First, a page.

boingboing — 2014-04-16T11:43:28-04:00 — #1
adamlcox — 2014-04-16T11:58:49-04:00 — #2
So, what I'm getting from this is that we shouldn't feel bad if they harm a few animals while making a movie?
legion — 2014-04-16T12:02:04-04:00 — #3
That was a little too subtle for me, Tom - I didn't quite get what you were aiming for there.
leidentech — 2014-04-16T12:13:07-04:00 — #4
Well, as long as they eat them too it's probably o.k.
xzzy — 2014-04-16T12:13:10-04:00 — #5
When animals are cute, you can't hurt them.
When animals are food, you don't give a shit how they got to your table as long as it's cheap.
samsam — 2014-04-16T12:15:48-04:00 — #6
I do like my subtlety served to me with a hammer. (And a side of beef.)
sfjocko — 2014-04-16T12:16:09-04:00 — #7
The point is there's a major contradiction between the way we treat different animals. We are concerned about the welfare of a small minority, while at the same time we encourage the routine torture, terror and slaughter of many many more animals.
Not unlike sitting around the dinner table discussing how horrible Michael Vick is, while eating the flesh of animals who have had lives at least as bad as, if not worse, than Vick's dogs.
snig — 2014-04-16T12:29:21-04:00 — #8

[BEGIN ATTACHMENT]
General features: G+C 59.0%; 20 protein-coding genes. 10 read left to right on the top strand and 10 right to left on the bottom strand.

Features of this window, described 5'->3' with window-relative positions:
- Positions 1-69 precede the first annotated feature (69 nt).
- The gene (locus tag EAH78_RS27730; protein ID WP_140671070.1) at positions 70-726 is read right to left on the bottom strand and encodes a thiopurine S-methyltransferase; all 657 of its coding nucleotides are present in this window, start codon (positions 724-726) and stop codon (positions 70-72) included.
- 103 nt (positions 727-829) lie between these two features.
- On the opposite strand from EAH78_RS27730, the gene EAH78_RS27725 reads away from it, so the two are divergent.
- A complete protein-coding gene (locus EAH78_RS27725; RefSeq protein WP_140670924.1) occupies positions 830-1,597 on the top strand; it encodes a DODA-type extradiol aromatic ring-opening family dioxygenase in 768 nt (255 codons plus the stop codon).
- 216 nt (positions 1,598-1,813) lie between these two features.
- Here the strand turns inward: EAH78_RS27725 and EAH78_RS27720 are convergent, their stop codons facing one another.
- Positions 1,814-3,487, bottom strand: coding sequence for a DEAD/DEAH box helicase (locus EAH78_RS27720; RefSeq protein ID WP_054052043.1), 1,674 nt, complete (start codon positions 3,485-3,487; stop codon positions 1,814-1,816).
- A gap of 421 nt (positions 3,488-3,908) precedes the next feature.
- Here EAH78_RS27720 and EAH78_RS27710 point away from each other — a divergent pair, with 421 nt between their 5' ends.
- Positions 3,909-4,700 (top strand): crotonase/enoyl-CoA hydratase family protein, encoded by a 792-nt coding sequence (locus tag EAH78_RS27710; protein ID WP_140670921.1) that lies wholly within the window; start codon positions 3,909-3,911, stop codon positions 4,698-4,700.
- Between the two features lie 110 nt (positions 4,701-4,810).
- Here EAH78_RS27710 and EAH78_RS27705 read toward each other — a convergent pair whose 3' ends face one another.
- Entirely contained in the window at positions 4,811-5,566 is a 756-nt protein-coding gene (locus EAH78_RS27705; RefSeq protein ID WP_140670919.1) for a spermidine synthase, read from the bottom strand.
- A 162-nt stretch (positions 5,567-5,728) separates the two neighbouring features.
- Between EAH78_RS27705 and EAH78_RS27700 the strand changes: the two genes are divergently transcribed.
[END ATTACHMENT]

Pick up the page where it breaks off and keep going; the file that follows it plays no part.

Occasionally someone will make a remark about animal research, I'll point out that the average research lab goes through far fewer animals then the average restaurant, shoe store, pest control store, grocery store. Several people have told me they never thought of it like that before.
peterkk — 2014-04-16T12:30:21-04:00 — #9
I agree, we should be eating dogs as well.
deidzoeb — 2014-04-16T12:30:59-04:00 — #10
No animals were harmed in the making of this film, except for
Catering provided by...
deidzoeb — 2014-04-16T12:34:06-04:00 — #11
Also reminds me of a story where an amateur naturalist was killing stray cats because the cats were attacking endangered birds in the area. Someone turned him in for killing cats. Cat-lovers said it was wrong to kill the cats, because they were just doing what comes natural to them, eating birds.
By that reasoning, if the bird-lover would just eat the cats after killing them, then he's just doing what comes natural, and no harm done.
uncascrooge — 2014-04-16T12:38:40-04:00 — #12
I see another version of this all the time. People see starving homeless people in the street with, wait for it, a PET DOG! Omigawd that dog will starve! How irresponsible for a person to have a DOG when they have no means to feed it! Poor puppy!
Homeless dog isn't locked up in an apartment all day and doesn't get a 15 minute walk every now and then. Homeless dog has 24 hour companionship and shares in the chow, such as it is. Homeless person? Well, who gives a damn.
ranger — 2014-04-16T12:41:33-04:00 — #13
Yes, this is a seemingly big contradiction for us humans. But, c'mon. There's a lot of nuance at play here. There's a big difference between harming an animal for 'entertainment' and for food. which is why the author here chose to use the word 'enjoyment' which kind of obscures some of the differences, doesn't it? We don't like to harm animals for entertainment because we feel its wrong to derive pleasure from the actual suffering of the animal. I feel if we raised animals ethically and treated them well through slaughter, then enjoying their meat would not present a contradiction to harming animals for entertainment purposes.
glyphgryph — 2014-04-16T13:19:39-04:00 — #14